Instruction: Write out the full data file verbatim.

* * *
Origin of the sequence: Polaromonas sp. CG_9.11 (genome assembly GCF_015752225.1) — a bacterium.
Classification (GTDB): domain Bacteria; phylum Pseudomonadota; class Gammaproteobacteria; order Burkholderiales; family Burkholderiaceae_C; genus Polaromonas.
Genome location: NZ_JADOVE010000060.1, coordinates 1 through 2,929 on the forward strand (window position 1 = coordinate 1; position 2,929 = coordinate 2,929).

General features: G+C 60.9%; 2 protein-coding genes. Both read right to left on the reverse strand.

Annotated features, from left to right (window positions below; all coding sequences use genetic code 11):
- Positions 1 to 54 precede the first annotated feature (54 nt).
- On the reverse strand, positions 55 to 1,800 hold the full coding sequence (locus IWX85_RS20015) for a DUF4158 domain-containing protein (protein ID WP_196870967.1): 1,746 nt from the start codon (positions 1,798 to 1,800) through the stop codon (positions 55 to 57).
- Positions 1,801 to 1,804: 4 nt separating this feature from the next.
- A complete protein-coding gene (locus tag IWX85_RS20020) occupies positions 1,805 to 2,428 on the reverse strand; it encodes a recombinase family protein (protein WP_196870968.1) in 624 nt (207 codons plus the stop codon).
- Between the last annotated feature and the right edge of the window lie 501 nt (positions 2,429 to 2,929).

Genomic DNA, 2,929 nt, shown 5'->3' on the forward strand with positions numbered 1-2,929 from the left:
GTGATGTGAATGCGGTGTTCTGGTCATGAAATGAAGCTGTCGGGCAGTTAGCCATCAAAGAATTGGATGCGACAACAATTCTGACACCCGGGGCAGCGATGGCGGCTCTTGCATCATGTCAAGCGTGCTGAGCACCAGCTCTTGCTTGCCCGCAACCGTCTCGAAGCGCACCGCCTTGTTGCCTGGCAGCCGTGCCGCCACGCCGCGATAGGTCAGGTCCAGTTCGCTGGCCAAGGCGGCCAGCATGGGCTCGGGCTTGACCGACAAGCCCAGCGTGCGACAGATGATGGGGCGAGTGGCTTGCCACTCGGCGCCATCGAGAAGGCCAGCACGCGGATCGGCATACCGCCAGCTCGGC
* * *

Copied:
Origin of the sequence: Polaromonas sp. CG_9.11 (genome assembly GCF_015752225.1) — a bacterium.
Classification (GTDB): domain Bacteria; phylum Pseudomonadota; class Gammaproteobacteria; order Burkholderiales; family Burkholderiaceae_C; genus Polaromonas.
Genome location: NZ_JADOVE010000060.1, coordinates 1 through 2,929 on the forward strand (window position 1 = coordinate 1; position 2,929 = coordinate 2,929).

General features: G+C 60.9%; 2 protein-coding genes. Both read right to left on the reverse strand.

Annotated features, from left to right (window positions below; all coding sequences use genetic code 11):
- Positions 1 to 54 precede the first annotated feature (54 nt).
- On the reverse strand, positions 55 to 1,800 hold the full coding sequence (locus IWX85_RS20015) for a DUF4158 domain-containing protein (protein ID WP_196870967.1): 1,746 nt from the start codon (positions 1,798 to 1,800) through the stop codon (positions 55 to 57).
- Positions 1,801 to 1,804: 4 nt separating this feature from the next.
- A complete protein-coding gene (locus tag IWX85_RS20020) occupies positions 1,805 to 2,428 on the reverse strand; it encodes a recombinase family protein (protein WP_196870968.1) in 624 nt (207 codons plus the stop codon).
- Between the last annotated feature and the right edge of the window lie 501 nt (positions 2,429 to 2,929).

Genomic DNA, 2,929 nt, shown 5'->3' on the forward strand with positions numbered 1-2,929 from the left:
GTGATGTGAATGCGGTGTTCTGGTCATGAAATGAAGCTGTCGGGCAGTTAGCCATCAAAGAATTGGATGCGACAACAATTCTGACACCCGGGGCAGCGATGGCGGCTCTTGCATCATGTCAAGCGTGCTGAGCACCAGCTCTTGCTTGCCCGCAACCGTCTCGAAGCGCACCGCCTTGTTGCCTGGCAGCCGTGCCGCCACGCCGCGATAGGTCAGGTCCAGTTCGCTGGCCAAGGCGGCCAGCATGGGCTCGGGCTTGACCGACAAGCCCAGCGTGCGACAGATGATGGGGCGAGTGGCTTGCCACTCGGCGCCATCGAGAAGGCCAGCACGCGGATCGGCATACCGCCAGCTCGGC